The King of Torts
If the Right-Wing Talking Point Muppets want to go after Edwards as an ‘ambulance chaser’, maybe the Democrats should put Valerie Lakey on the stand:
Of 50 of Edwards’s cases catalogued in North Carolina Lawyers’ Weekly’s annual lists of major verdicts and settlements, about one-third involved babies born with brain damage, which Edwards blamed on malpractice during delivery. About one-fourth involved people permanently disabled and disfigured in tractor-trailer accidents. In his book, “Four Trials,” and in his campaign, Edwards portrays these cases as battles for ordinary people catastrophically injured by medical and corporate negligence.
Sandy Lakey — whose 5-year-old daughter Valerie had three-fourths of her intestines sucked out when she sat on an unprotected wading pool drain — said she and her husband, David, interviewed multiple lawyers, and Edwards was her clear choice. After five months at their daughter’s hospital bedside, Sandy Lakey said, “He made me feel he was taking the burden off us.” Equally important, the Lakeys said, was Edwards’s readiness to go to trial. “The other lawyers wanted to settle, and we also preferred not to go to court,” Sandy Lakey said. “The case John made was that if this did have to go to trial, he and David [Kirby, his partner] were ready.”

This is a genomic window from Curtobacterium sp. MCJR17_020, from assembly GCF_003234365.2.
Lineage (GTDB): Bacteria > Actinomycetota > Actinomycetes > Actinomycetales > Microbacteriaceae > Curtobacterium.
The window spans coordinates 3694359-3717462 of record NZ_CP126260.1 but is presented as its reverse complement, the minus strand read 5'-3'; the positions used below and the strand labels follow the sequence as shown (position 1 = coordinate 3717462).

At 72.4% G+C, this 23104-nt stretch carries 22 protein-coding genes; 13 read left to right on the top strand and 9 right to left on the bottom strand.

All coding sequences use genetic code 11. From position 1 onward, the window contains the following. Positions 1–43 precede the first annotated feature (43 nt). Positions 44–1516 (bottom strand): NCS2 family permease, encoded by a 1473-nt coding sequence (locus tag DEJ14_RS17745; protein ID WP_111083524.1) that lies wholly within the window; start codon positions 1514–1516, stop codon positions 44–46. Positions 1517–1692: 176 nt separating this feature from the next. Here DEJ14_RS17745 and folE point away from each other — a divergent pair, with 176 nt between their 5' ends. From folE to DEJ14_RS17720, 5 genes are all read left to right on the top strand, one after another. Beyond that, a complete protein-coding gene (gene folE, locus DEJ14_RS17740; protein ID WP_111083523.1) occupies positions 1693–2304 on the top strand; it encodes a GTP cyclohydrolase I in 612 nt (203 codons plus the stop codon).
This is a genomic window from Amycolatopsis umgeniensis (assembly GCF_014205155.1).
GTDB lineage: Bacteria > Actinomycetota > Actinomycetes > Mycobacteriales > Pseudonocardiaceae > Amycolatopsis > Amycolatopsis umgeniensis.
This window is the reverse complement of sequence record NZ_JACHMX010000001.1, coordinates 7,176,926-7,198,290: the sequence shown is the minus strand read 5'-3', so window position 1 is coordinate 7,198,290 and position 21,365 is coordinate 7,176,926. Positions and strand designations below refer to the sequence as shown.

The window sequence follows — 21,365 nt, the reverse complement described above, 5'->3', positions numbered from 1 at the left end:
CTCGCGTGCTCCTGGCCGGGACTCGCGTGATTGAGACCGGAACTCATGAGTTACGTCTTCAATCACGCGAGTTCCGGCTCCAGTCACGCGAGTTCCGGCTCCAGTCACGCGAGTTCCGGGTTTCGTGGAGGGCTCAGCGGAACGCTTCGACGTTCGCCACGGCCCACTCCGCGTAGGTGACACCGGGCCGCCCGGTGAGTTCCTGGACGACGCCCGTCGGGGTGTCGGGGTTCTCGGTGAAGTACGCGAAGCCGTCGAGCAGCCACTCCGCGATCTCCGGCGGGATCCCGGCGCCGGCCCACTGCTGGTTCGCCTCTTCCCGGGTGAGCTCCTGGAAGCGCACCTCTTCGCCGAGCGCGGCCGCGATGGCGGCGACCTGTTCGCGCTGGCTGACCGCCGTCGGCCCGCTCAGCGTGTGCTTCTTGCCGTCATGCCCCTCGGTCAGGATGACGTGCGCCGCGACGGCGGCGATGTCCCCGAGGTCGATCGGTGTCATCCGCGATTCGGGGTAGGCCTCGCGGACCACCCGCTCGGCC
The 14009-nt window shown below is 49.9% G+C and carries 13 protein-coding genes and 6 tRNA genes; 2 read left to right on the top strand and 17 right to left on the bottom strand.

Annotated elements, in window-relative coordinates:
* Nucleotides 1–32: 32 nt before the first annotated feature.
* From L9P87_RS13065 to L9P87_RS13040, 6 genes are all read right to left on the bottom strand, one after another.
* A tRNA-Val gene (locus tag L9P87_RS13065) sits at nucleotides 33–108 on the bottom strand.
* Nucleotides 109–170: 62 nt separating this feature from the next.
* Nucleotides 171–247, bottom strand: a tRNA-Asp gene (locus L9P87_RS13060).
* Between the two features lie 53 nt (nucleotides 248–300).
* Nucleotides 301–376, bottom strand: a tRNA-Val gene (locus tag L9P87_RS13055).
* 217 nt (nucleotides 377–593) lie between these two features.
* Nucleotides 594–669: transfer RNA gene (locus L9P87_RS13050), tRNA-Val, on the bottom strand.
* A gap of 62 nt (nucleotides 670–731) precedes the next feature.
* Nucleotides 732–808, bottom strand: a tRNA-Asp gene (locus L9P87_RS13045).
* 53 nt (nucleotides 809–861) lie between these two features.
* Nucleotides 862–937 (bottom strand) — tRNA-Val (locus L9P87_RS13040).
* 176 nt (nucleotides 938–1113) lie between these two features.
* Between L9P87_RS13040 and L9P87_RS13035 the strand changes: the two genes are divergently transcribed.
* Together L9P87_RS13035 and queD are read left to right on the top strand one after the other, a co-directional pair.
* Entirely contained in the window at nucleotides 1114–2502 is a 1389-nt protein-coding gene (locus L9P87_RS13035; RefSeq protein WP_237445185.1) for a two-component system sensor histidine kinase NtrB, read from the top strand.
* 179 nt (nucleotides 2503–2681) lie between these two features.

Edwards won his biggest verdict on Valerie’s behalf — $25 million — against the manufacturer of the pool drain cover, which had snapped off before Valerie sat on it. Edwards showed that the manufacturer knew the cover was faulty, and had quietly settled a dozen similar evisceration cases. Valerie needed 12 surgeries, and faces a lifetime of costly medical problems, including frequent infections from a catheter that pumps nutrition into her bloodstream 12 hours a day. Her parents said the money was calculated to cover a lifetime of potentially catastrophic medical expenses for their daughter, who is now 16. (my emphasis)
Don’t let the ambulance smack you in the ass on the way out the door…
Bonus This Is How We Shoot Ourselves In The Foot Attacking Edwards anecdote:
One complicated example was Bailey Griffin, born severely brain damaged to a young chicken farmer, Christopher, and his wife, Ashea. A Charlotte jury found the obstetrician negligent and awarded the Griffins $23 million based on arguments by Edwards’s expert that Bailey would live 40 years, requiring total care. However, Bailey died at age 6. The Bush administration highlighted the award in a 2002 report denouncing what it called “the litigation lottery.” Christopher Griffin responded at the time that he did not feel like a lottery winner. “Every time I go to my daughter’s grave, it’s hard to feel that way,” he told reporters.